- Two men seriously hurt in crash near Fruitland (9/21/16)3
- Driver charged with manslaughter in crash that killed 2 (9/27/16)
- Perryville man arrested for alleged patronizing prostitution, harassment (9/23/16)6
- Video and evidence largely confirm trooper's claims in April traffic stop shooting (9/23/16)9
- Cape man may lose eye after shovel beating, police say (9/25/16)2
- Funeral procession of former Cape Girardeau police chief Henry H. Gerecke (9/22/16)17
- Cape man accused of attacking pregnant girlfriend (9/22/16)
- Planning, design puts renovations of H-H building into hotel on hold (9/26/16)5
- Show Me Center upgrades may allow facility to draw more elaborate shows (9/21/16)17
- Woman accused of pushing Wal-Mart employee after theft (9/27/16)
U.S. studies opium options
WASHINGTON -- U.S. officials are exploring ways to prevent a surge in opium cultivation in Afghanistan, once the world's leading producer, now that the Taliban's control is crumbling.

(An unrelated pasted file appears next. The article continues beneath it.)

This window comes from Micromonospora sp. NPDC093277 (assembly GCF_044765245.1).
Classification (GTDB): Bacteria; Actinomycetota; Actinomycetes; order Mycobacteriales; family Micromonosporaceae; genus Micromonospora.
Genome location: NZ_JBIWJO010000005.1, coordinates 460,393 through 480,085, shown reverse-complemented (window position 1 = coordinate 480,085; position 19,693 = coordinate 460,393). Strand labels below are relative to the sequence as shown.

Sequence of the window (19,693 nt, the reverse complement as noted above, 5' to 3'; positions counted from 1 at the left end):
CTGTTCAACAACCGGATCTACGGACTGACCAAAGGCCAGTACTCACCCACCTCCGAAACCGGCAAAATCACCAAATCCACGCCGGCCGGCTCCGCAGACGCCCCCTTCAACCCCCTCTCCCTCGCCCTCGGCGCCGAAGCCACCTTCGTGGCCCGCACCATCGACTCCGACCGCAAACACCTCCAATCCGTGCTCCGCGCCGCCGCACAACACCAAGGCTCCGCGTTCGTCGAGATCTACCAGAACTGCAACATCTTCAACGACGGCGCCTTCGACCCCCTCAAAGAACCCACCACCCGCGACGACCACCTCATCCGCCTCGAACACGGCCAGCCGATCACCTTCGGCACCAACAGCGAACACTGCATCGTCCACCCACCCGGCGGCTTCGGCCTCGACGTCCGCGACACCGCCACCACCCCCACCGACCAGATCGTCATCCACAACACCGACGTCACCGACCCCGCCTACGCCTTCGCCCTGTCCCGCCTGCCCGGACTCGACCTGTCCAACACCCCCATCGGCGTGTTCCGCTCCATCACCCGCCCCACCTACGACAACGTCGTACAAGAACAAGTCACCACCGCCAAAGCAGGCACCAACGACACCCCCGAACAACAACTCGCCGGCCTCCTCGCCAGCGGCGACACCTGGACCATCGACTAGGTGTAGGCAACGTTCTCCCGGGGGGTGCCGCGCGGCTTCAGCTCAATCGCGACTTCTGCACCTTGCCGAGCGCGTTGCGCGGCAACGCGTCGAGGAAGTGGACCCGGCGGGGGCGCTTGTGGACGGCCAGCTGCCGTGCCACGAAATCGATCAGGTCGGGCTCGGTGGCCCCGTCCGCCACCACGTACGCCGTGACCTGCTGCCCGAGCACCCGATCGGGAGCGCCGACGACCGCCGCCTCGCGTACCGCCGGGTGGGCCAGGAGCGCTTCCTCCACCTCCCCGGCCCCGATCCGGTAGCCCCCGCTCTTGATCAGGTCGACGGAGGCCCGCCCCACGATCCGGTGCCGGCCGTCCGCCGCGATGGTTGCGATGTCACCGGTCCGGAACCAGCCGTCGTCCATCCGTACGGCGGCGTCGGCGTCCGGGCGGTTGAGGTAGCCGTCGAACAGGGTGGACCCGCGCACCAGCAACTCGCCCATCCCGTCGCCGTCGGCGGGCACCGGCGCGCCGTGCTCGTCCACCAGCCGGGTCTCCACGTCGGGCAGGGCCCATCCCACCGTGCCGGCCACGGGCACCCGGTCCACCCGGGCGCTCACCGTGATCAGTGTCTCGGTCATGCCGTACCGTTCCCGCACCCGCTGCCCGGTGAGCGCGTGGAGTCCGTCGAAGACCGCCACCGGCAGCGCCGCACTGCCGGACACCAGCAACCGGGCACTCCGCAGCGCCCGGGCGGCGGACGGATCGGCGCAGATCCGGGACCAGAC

The challenge is persuading the factions likely to govern to fight opium production and trafficking, when they in the past had shown little inclination to do that.
U.S. counternarcotics officials want to make drug-fighting a condition for receiving international humanitarian aid. They expect the assistance will include programs to encourage Afghan farmers to give up opium, the raw material for heroin, for wheat and other legal crops.
U.S. anti-drug agencies have met to develop a counterdrug plan. With efforts under way to form a new multiethnic government in Afghanistan, the opium issue has attracted the attention of leading Bush administration officials.
U.S. policy-makers had limited interest in it before the Sept. 11 attacks. Afghan opium is sold mostly in Europe and Asia.